A long line of cases in the EDVA demonstrates that defendants seeking to transfer venue out of the EDVA under 28 U.S.C. 1404(a) face an uphill climb if the plaintiff is a Virginia resident.
First, where the plaintiff is a Virginia resident, the EDVA will give the choice of forum significant deference. Thus, a Virginia resident starts with a considerable leg up in the venue transfer analysis. Second, two of the three remaining factors in the venue transfer analysis — convenience of the parties and the interests of justice — will likely be neutral or only slightly favor transfer where the plaintiff is from Virginia. That leaves only the final factor — the convenience of the witnesses — that can tip the scale in favor of transfer. As a result, unless a defendant can identify specific relevant witnesses, especially nonparty witnesses, located outside of Virginia, transfer will typically be denied in the EDVA unless there are other special circumstances favoring transfer.
A recent decision illustrates how difficult it is for defendants to avoid a finding that the venue transfer factors do not strongly favor transfer. Long v. Koninklijke Luchtvaart Maatschappij, N.V., Civil Action No. 3:23CV435 (RCY), 2024 U.S. Dist. LEXIS 648 (E.D.Va. Jan. 2, 2024).
Long involved a class action complaint alleging that the plaintiff was misled by statements by the defendant, KLM, about its efforts to fight climate change, and he chose KLM over other airlines because of those statements. KLM, which is based in the Netherlands, sought transfer to New York, the location of its principal place of business in the U.S.
The Plaintiff’s Choice of Forum and the Convenience of the Parties
While the residence of the named plaintiff is typically given less weight in class actions, Long was brought on behalf of a Virginia-only class, and the lead plaintiff was a Virginia resident. Notably, the plaintiff’s choice of forum received substantial deference even though the plaintiff’s flight on KLM went from Amsterdam to Las Vegas and so none of the underlying events occurred in the forum.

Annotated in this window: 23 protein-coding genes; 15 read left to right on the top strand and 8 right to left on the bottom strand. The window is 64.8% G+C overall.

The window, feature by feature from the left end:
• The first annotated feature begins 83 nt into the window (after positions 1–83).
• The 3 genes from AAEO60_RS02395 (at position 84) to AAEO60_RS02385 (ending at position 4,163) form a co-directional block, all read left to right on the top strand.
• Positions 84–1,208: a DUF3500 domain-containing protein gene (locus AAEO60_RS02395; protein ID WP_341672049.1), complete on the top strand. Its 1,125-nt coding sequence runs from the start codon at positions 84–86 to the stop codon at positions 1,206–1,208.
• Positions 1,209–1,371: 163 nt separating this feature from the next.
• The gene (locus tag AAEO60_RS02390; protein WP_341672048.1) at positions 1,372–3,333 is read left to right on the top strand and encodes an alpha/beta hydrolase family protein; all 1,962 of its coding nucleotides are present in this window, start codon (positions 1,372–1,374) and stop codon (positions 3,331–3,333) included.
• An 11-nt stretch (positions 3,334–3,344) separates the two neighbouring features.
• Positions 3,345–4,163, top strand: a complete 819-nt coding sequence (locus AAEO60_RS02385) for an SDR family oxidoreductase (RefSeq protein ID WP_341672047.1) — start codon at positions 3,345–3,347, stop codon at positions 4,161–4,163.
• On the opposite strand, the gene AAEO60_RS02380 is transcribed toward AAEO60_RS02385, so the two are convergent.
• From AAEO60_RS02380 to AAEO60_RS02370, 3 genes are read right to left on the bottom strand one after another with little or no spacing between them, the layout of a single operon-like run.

The analysis of the convenience of the parties followed a similar course. Since the plaintiffs were located in Virginia and KLM’s witnesses and evidence were located in New York or the Netherlands, the convenience of the parties did not tip in either party’s favor.
The Interests of Justice
As with the convenience of the parties, the interests of justice often favors neither forum. This factor looks to issues of systemic integrity and fairness, such as judicial economy, the avoidance of inconsistent judgments, docket congestion and the interest of having local controversies decided at home. Such factors rarely weigh strongly in favor of transfer, and some, like the interest in having local controversies decided at home and the unfairness of burdening forum citizens with jury duty, almost always weigh against transfer where the plaintiff is a forum resident.
In Long, the only relevant evidence relating to the interests of justice was that a near-identical complaint had previously been filed in New York. That suit, however, had been dismissed for lack of standing. Because the case had been dismissed on nonsubstantive grounds, there were no interests such as avoiding duplicative litigation or conserving judicial resources, which may have weighed in favor of transfer.
The Convenience of Witnesses
This leaves only the convenience of witnesses, which can justify a venue transfer where the plaintiff is a Virginia resident. Moreover, it is usually only inconvenience to nonparty witnesses which can produce a successful motion to transfer because a judge will presume that witnesses associated with a defendant, such as employees, will be willing to travel to the plaintiff’s chosen forum.
In Long, KLM’s motion had a common shortcoming: it claimed that there were relevant nonparty witnesses, but it did not identify these witnesses or provide information about their location or the testimony they would provide. As a result, while there were several KLM employee witnesses located in New York, the convenience of witnesses only moved the needle slightly in favor of transfer.
Takeaways: The takeaway for defendants seeking transfer is to ensure they identify specific nonparty witnesses residing in the transferee forum and the testimony they would provide. For example, former employees with relevant knowledge often still reside near the defendant’s home location and can be a powerful factor in persuading a judge to grant a motion to transfer.
For plaintiffs, the takeaway is to rely heavily on the choice of forum and to identify any witnesses or other ties to the EDVA. If there is any evidence of a connection between the parties or the dispute with the EDVA, chances are strong that transfer will be denied.